After the harsh horns and pummeling drums of “Heavy Bones,” the clear denouement track arrives, made evident not just by its title, “Let’s End This.” One of the more epic tunes on the album, its foundation of epic male and female choral vocals and triumphant horns is very effective at producing an emotion of finality in the listener, furthered and concluded in later track “Gone Home (Journey’s End),” which tacks on a heartfelt piano solo that reminds lovingly of Nobuo Uematsu’s “At Zanarkand” from Final Fantasy X.

What follows could safely be considered “bonus tracks,” beginning with track twenty-four, “Trailer.” I’d be curious to discover at which point in the compositional process this track was created, because it sounds more like a Hans Zimmer-based film trailer than the legacy Dust material. Track twenty-six, “Glick 16,” is a powerfully rhythmic, techno-based song whose background melodies intriguingly remind these ears of Matt Uelmen’s Torchlight material given a Dust-like spin, but otherwise sounds really out-of-place. As implied by their titles, the following five “Vintage…” tracks are interesting, in that they serve as a window to the initial vision of the composers for the game, as well as a fascinating alternate take on each of their earlier but official versions (tracks 4, 6, 8, 9, and 13). Each of the “Vintage” tunes are less dense, but no less layered; their rhythm differs greatly given their added and strong percussion next to their almost purely synth origins. I’m glad these tracks are offered on the album, but also glad they weren’t the ones chosen for incorporation to the game; they feel more like assemblies of instrumentation rather than the fusion of elements and thematic material into which they were developed. Also included are five “…Ambience” tracks, some of which have mysterious and interesting sound effects (like “Warp Gate Ambience” and “Stone Gate Ambience”), but are otherwise uneventful.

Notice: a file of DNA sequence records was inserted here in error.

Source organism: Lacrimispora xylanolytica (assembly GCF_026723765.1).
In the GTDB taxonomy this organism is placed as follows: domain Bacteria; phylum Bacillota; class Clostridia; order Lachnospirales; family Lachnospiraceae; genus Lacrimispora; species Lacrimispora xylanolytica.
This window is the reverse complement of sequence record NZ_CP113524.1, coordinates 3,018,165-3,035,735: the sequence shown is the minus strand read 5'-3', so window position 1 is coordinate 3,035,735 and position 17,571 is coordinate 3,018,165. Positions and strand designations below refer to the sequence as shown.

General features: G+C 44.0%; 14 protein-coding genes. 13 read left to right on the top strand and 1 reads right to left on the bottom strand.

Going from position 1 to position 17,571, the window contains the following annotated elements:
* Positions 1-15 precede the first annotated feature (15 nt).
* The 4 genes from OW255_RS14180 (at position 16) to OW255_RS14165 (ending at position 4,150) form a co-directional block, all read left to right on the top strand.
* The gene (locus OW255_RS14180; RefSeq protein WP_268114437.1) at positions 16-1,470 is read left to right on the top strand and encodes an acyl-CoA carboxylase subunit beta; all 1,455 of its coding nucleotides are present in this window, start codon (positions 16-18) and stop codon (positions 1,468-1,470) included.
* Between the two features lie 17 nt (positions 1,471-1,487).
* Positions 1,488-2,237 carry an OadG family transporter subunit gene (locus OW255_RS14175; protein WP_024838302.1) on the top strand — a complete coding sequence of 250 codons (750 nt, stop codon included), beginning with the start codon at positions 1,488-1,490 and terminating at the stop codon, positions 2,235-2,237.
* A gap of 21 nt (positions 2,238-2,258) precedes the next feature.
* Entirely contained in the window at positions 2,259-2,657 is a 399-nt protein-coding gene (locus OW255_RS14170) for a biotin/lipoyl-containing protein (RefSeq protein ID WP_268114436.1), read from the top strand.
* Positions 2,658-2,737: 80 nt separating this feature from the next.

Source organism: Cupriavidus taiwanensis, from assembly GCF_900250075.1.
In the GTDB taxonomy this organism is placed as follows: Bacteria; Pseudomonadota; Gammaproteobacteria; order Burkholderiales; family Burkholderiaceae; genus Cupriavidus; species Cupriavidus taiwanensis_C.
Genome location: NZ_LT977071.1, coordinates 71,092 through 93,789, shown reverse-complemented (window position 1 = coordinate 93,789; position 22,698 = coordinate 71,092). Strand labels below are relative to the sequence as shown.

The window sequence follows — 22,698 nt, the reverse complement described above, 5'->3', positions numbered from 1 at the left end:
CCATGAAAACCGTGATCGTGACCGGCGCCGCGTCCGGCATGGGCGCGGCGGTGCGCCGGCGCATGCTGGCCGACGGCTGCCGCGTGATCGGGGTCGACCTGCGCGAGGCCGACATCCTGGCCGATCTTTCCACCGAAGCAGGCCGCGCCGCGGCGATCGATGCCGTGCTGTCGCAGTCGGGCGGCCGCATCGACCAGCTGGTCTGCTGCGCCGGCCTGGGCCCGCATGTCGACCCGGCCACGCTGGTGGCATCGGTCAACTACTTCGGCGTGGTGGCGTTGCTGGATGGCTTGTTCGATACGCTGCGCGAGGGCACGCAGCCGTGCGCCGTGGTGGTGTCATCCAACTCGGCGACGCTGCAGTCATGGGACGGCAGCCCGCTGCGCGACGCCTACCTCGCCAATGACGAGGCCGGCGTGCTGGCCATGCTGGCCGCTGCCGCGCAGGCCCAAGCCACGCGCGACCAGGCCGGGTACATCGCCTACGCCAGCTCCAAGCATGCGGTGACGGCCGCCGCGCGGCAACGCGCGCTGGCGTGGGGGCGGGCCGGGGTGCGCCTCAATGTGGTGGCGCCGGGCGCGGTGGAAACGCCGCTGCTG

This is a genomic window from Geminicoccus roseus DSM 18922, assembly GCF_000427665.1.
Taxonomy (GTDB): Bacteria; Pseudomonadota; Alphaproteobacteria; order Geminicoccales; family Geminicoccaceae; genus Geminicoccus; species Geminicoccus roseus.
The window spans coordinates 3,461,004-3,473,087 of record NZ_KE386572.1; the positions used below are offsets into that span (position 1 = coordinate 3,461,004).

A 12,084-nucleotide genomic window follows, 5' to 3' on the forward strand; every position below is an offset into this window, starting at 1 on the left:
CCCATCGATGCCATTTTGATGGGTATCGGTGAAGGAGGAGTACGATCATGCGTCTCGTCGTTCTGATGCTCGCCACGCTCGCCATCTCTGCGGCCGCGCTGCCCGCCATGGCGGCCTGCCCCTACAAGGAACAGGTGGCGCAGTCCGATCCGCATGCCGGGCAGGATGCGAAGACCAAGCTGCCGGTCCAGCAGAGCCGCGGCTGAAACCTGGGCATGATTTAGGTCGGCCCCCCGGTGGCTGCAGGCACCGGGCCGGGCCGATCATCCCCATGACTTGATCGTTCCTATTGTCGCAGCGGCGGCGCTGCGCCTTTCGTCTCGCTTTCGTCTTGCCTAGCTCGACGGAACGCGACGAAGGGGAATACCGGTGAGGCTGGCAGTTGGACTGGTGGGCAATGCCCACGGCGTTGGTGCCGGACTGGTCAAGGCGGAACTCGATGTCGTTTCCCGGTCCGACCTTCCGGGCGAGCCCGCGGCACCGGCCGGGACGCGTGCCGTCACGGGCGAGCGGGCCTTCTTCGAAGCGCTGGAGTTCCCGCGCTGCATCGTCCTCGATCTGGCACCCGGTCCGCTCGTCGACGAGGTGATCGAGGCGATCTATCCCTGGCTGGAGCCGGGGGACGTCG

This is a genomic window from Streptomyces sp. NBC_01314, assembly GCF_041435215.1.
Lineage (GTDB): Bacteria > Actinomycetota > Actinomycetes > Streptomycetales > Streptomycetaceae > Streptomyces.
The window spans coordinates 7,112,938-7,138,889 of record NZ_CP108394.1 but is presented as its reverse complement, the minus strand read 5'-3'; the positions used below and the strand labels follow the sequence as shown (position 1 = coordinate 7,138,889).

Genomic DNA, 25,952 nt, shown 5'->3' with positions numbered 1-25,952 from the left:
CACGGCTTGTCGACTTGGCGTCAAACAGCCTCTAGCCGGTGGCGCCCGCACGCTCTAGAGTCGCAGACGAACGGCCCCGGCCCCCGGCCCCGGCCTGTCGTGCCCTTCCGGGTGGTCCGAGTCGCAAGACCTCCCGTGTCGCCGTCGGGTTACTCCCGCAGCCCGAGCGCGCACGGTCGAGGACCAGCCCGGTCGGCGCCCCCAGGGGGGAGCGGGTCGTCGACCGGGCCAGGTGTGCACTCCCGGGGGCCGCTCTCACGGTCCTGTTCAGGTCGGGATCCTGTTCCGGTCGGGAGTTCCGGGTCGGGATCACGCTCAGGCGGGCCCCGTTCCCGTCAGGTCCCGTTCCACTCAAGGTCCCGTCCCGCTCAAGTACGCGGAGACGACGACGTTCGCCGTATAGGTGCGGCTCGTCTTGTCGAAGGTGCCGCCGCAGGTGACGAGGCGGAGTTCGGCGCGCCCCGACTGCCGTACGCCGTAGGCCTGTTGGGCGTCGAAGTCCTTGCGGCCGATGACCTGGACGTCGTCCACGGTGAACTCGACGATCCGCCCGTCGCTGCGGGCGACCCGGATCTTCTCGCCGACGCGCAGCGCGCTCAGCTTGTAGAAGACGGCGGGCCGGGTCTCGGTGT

Determining the ultimate effect of Dust’s music upon my psyche is difficult, because in spite of the quality of nearly all the tracks, I don’t get a sense of cohesion or story development as the album progresses. Listening to the songs out of their intended order elicits the same aural and emotional resonance as doing so in the order presented. Taken as a whole, the music is very effective as a rousing and yet calmly pleasing tapestry, but perhaps due to its length, suffers a bit from its own grandeur. Dust is most effective, therefore, as an aggregate set piece of the game rather than a standalone collection of tracks, and that implies its best compliment: Dust: An Elysian Tail is a soundtrack that’s fantastic in the most unassuming and submissive of ways; it has a unique voice and certainly stands out musically, but doesn’t communicate a sense of opportunity and scope beyond an active listening session. In summary, it’s well done, enjoyable, and worth seeking out, but may not leave a mark on the listener.

Note: Dust: An Elysian Tail is available for streaming and download at the HyperDuck SoundWorks Bandcamp page,